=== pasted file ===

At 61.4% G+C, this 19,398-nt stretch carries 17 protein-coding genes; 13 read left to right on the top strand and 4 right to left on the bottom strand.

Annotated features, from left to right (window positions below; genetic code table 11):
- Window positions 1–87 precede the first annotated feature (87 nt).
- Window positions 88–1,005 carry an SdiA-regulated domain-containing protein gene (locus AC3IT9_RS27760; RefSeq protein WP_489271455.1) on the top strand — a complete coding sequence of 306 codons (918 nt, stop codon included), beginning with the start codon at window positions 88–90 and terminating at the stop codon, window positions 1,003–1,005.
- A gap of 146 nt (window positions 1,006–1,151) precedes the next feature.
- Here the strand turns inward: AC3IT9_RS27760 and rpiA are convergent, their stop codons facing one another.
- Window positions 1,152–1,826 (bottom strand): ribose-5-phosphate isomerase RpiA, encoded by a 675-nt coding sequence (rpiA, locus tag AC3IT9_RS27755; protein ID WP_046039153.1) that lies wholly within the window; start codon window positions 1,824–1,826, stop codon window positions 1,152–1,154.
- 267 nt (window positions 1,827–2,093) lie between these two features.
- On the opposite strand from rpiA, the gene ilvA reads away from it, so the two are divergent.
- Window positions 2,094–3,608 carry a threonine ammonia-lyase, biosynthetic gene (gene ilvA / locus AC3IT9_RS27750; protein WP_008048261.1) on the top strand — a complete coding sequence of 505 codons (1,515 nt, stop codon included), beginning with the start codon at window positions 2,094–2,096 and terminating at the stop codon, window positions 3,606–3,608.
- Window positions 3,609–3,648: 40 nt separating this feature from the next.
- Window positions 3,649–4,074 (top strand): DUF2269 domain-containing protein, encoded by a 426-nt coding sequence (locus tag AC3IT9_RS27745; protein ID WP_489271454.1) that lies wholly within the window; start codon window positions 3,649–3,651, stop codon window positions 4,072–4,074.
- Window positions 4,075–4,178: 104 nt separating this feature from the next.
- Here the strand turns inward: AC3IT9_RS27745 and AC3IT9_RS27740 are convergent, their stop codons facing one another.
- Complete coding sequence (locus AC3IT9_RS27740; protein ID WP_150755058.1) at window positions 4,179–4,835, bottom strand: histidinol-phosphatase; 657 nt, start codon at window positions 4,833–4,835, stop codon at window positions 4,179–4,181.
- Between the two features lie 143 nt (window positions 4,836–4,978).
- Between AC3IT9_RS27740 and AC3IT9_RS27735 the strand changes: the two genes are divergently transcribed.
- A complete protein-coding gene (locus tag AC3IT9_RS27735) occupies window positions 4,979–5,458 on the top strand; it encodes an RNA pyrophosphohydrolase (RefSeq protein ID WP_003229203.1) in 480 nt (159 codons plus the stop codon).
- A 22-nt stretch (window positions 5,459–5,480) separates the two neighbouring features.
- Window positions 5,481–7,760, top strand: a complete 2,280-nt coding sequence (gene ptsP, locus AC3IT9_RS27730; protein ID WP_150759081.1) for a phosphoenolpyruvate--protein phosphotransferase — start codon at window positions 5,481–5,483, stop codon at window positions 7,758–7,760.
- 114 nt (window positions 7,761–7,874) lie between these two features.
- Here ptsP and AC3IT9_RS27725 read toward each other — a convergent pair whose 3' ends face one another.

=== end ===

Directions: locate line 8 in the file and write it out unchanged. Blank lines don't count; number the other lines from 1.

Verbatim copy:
- 267 nt (window positions 1,827–2,093) lie between these two features.